The EU Strategy for Sustainable and Circular Textiles

The textile service industry – part of a more sustainable textile industry

The global textile industry is facing a change. Today, 11 kg of textiles are thrown away per year per European. Textile consumption is the fourth most climate-impacting part of Europeans’ consumption after food, housing, and transport, and globally textile production ranks third in terms of water and land use. It is high time to realize that Fast Fashion is Out of Fashion!

We in the textile service industry realized this a long time ago. Our business model is based on circular principles where high-quality textiles are used again and again, after gentle washing and resource-saving repairs.

Joint approach to future-proof the industry

The textile service industry consists of approximately 550 companies with a total of nearly 8,500 employees in Sweden and Denmark, who are represented by the interest organizations The Swedish Textile Service Association and the Brancheforeningen for Vask og Tekstiludlejning. For decades, our members have streamlined processes to conserve resources and contribute to creating green and inclusive jobs.

By developing the authorization processes for our member companies, we can not only ensure that our members always deliver high quality to their customers, but are also future-proofed based on a clearly increased focus on sustainability issues in the textile industry.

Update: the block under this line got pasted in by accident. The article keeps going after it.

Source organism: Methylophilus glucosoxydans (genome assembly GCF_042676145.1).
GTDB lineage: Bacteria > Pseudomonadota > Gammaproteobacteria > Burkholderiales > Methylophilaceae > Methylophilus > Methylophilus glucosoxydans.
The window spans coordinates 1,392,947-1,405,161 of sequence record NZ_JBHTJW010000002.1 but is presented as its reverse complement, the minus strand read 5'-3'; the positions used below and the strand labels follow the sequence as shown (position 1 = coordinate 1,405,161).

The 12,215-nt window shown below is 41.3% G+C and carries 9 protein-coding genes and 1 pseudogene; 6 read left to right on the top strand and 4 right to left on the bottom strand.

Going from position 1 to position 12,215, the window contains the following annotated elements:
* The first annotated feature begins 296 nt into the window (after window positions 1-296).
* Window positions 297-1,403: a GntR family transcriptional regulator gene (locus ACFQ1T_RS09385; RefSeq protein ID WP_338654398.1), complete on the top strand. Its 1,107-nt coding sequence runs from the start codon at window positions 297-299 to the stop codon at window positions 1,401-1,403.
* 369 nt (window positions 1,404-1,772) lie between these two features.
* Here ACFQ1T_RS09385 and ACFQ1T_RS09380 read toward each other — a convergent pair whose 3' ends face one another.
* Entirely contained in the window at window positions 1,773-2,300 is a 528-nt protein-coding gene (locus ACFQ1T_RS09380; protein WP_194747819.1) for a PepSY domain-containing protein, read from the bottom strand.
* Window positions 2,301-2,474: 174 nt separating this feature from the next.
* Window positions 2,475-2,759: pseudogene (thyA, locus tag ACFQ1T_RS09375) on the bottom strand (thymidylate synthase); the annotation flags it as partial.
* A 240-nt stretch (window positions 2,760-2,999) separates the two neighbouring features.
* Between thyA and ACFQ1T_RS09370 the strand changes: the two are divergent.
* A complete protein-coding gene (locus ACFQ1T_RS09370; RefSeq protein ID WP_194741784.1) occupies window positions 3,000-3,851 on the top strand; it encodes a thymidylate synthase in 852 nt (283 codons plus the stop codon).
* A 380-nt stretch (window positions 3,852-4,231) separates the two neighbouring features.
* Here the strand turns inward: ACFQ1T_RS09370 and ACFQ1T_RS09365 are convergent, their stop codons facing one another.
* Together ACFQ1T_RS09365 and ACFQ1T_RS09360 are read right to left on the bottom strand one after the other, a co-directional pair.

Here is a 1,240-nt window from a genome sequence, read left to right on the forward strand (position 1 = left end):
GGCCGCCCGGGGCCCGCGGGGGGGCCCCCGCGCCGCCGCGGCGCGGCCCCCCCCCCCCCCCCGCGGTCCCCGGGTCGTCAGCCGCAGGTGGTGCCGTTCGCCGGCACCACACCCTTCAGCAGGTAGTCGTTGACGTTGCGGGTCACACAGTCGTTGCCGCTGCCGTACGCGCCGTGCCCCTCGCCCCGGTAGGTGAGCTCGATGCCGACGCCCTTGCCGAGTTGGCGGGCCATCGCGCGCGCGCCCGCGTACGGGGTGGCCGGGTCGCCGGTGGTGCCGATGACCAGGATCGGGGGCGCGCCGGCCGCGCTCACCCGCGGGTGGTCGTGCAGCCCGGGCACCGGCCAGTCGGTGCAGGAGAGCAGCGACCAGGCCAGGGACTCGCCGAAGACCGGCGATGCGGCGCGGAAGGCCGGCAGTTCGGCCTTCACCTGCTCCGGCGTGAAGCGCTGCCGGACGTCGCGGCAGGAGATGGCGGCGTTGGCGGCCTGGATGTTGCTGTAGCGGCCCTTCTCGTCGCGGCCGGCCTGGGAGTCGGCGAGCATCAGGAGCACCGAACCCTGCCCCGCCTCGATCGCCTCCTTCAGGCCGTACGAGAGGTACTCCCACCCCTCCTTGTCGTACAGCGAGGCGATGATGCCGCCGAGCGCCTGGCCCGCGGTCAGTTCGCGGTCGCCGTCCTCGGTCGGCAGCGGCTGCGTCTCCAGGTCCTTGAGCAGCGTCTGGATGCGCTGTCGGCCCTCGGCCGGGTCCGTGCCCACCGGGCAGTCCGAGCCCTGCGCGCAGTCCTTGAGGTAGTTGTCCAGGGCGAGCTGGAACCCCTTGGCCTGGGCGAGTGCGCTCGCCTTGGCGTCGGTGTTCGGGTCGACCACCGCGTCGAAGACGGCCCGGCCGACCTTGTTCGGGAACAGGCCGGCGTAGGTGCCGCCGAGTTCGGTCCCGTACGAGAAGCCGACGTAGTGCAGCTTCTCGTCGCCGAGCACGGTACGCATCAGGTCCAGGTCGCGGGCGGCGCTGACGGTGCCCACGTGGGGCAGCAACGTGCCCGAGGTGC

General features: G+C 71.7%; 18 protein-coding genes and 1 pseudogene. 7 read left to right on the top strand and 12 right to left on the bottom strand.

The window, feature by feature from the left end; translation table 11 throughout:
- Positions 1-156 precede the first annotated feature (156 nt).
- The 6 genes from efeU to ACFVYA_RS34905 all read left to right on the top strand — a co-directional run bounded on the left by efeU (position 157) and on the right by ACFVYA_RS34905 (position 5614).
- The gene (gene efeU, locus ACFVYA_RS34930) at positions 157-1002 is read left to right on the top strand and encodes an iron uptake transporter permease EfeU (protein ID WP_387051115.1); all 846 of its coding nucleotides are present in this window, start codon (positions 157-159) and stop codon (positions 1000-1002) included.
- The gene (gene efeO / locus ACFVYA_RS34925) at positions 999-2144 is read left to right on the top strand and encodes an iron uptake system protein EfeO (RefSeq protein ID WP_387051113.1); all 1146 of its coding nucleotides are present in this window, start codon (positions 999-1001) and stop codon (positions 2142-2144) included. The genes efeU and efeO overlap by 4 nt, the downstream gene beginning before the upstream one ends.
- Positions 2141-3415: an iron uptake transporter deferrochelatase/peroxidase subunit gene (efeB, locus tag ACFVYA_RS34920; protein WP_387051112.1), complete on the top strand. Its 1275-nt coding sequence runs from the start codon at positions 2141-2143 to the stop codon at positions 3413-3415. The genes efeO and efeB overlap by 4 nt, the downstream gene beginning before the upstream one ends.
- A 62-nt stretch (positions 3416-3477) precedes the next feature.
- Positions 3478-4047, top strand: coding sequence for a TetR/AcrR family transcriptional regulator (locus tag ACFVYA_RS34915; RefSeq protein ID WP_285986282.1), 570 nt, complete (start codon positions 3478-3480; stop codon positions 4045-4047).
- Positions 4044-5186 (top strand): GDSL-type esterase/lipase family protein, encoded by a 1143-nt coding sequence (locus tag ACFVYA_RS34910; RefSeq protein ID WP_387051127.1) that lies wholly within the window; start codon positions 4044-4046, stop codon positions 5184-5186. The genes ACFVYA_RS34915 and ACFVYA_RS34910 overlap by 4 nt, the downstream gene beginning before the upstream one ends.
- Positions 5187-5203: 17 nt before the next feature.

EU strategy for sustainable and circular textiles

In March 2020, the EU launched a strategy for sustainable and circular textiles with the ambition that:

“All textiles manufactured or placed on the European market must have a long life, be repairable, recyclable, free from harmful chemicals, largely based on recycled materials, and produced in a socially sustainable way.”

The strategy is based on several different changes in the law, which together should steer towards this goal.

The most important elements of the strategy are:

  • Increase incentives for circular business models – including textile reuse and repairs.
  • Designing textiles that make them last longer, be easy to mend, and recycle.
  • Minimum levels of percentage of recycled material in textiles.
  • Create digital passports to control textile flows and facilitate traceability and recycling.
  • Reduce overproduction and overconsumption by discouraging the destruction of unsold/returned textiles.
  • Establish producer responsibility for textiles.
  • Tighten up exports of textile waste outside the Union.
  • Reduce emissions of microplastics from textiles into the environment.
  • Work for increased transparency and social sustainability in the textile value chain (Due Diligence).
  • The EU’s strategy for sustainable and circular textiles will, together with the development of chemical legislation and continued resource efficiency, form the basis for the development of the authorization process going forward.

Read more about the EU’s strategy for sustainable and circular textiles:

Textiles strategy (

EU strategy for sustainable and circular textiles (